The ostrich and the emu take the top spots when it comes to the discussion over the largest birds in the world. However, none of them are as interesting to look at as the cassowary which despite being named the most dangerous bird in the world, also happen to be very beautiful and mysterious. There is so much about this amazing flightless bird that biologists haven’t put together yet. From their tough crests to clawed feet and strange genitalia, the Cassowary look like aliens on our planet but they have proved themselves to be survivors against the tough odds the species face. Here are 10 amazing facts about this bird believed to be the last Dinosaurs on Earth.
They Have Really Strange Genitalia
Penises aren’t limited to the males in cassowaries as it is in other birds and animals. Both the males and the females have pseudo-penises that aren’t connected to their internal reproductive organs and therefore useless in reproduction. The males use their cloaca to deliver sperm to the females which is one of the greatest mysteries in the bird world. The male’s penis is usually retracted most of the time although it becomes active when mating.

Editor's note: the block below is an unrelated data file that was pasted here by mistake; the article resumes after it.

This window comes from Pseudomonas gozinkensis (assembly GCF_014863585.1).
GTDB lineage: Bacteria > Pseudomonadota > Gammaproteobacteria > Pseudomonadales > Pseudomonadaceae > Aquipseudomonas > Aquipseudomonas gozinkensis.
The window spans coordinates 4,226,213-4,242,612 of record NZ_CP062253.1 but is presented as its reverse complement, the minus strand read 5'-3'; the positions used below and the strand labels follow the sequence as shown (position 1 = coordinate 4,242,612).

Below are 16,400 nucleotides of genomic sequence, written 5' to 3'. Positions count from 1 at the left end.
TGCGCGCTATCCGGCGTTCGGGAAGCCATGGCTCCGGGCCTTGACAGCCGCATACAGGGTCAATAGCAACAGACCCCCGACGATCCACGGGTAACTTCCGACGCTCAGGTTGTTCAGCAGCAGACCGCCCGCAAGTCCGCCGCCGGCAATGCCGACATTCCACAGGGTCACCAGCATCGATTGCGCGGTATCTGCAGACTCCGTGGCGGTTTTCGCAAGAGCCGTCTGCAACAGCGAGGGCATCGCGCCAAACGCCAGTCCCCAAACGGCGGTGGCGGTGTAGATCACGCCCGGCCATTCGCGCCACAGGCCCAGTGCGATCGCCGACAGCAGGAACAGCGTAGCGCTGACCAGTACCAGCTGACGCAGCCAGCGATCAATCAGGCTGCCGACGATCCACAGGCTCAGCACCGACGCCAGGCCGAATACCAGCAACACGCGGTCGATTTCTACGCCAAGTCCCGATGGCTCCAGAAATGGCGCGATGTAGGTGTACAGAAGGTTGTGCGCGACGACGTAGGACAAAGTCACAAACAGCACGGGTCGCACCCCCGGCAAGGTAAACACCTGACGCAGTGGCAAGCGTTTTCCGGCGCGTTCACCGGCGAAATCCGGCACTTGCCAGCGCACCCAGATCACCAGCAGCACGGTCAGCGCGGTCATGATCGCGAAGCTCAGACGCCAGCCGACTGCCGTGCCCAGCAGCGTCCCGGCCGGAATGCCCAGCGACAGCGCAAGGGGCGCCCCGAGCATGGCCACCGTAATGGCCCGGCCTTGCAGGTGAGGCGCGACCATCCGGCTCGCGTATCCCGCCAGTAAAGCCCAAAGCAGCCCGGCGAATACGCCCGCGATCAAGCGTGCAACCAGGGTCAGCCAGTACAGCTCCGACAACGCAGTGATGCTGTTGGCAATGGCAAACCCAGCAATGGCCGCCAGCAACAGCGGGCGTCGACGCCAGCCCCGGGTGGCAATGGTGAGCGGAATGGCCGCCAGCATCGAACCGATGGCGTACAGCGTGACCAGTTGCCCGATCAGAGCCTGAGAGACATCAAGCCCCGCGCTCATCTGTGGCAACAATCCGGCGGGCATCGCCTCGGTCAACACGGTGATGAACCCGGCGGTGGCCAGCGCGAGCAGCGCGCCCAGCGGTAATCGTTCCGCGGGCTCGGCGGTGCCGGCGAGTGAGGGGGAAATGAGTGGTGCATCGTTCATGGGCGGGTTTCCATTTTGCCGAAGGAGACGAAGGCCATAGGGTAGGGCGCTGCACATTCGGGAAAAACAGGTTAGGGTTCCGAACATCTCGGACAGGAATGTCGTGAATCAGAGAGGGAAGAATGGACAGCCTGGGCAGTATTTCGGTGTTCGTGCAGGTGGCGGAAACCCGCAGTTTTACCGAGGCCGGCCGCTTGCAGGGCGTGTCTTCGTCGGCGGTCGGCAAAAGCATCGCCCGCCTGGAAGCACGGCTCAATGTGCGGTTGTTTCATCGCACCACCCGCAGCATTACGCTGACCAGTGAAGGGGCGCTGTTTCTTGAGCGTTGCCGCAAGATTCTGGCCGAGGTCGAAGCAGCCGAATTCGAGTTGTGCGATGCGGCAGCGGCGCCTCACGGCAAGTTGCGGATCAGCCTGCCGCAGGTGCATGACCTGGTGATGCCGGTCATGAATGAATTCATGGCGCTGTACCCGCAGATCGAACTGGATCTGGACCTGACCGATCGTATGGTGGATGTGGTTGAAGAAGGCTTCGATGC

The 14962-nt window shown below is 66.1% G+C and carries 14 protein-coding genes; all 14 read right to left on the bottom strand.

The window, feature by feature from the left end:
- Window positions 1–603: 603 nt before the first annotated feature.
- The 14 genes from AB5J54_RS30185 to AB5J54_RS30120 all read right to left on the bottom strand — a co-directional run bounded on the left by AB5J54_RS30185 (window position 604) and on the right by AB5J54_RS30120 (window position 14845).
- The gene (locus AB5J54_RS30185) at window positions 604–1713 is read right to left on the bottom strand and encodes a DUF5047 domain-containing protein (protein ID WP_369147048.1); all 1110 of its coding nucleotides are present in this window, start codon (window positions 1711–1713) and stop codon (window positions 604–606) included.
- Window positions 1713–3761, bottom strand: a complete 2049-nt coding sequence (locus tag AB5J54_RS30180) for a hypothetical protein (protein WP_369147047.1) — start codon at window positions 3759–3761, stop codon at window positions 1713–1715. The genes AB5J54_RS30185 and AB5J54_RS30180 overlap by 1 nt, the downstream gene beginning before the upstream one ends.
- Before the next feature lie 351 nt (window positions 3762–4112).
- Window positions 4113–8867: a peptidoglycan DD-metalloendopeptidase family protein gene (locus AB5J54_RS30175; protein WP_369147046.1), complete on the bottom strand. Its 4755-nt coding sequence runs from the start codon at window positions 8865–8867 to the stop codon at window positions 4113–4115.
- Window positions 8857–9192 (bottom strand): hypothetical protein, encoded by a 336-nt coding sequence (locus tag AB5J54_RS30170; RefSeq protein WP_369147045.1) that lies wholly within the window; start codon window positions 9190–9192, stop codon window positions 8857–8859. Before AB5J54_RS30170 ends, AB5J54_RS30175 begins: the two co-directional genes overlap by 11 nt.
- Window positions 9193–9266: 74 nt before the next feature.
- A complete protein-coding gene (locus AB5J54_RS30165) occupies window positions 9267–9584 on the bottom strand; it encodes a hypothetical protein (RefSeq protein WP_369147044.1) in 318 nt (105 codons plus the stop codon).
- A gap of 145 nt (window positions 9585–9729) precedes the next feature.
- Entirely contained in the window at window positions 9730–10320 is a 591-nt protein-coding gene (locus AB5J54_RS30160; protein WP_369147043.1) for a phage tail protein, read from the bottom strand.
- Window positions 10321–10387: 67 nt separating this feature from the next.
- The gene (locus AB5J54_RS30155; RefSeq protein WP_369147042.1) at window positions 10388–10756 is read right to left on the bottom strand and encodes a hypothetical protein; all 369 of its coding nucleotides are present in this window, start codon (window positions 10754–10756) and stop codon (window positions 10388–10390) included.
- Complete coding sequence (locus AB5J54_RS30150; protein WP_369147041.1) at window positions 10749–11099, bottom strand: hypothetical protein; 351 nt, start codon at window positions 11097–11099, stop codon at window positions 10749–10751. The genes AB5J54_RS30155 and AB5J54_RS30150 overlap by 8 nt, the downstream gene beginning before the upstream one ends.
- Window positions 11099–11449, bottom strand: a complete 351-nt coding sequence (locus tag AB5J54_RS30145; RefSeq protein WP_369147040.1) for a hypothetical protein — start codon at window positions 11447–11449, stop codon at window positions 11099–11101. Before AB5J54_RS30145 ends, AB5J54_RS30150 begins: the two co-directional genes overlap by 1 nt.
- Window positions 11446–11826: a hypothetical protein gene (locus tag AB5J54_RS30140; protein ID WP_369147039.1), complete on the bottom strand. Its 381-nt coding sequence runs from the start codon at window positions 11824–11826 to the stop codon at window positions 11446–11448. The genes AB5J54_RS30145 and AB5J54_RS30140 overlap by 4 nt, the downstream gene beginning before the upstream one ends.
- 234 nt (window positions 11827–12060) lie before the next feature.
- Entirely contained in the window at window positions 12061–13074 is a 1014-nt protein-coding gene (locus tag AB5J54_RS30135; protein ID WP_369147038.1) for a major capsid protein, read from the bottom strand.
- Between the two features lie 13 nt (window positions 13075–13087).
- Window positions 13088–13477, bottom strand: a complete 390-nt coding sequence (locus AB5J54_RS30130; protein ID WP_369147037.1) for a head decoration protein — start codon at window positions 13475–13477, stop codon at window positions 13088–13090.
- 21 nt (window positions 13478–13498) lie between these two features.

Yes! They Can Kill You
In 2019, sad news came from Florida when a cassowary killed Marvin Hajos, the owner of the exotic bird sanctuary where the bird was housed. There is also documented evidence of a cassowary having killed someone in Australia in 1926. The capability of a cassowary to kill a human being lies in their aggressiveness, especially when protecting their nests and chicks or their food sources.
The bird’s toes have claws meant for foraging in the ground but which can scratch and cause deep gushes in a human being. Cassowary beaks use to pluck fruits can also be used as a weapon that will strike you repeatedly. The cassowary’s greatest weapon against a human being is its weight which it can use to cause you to fall down with just a single leap.
The Females Are Fiercely Territorial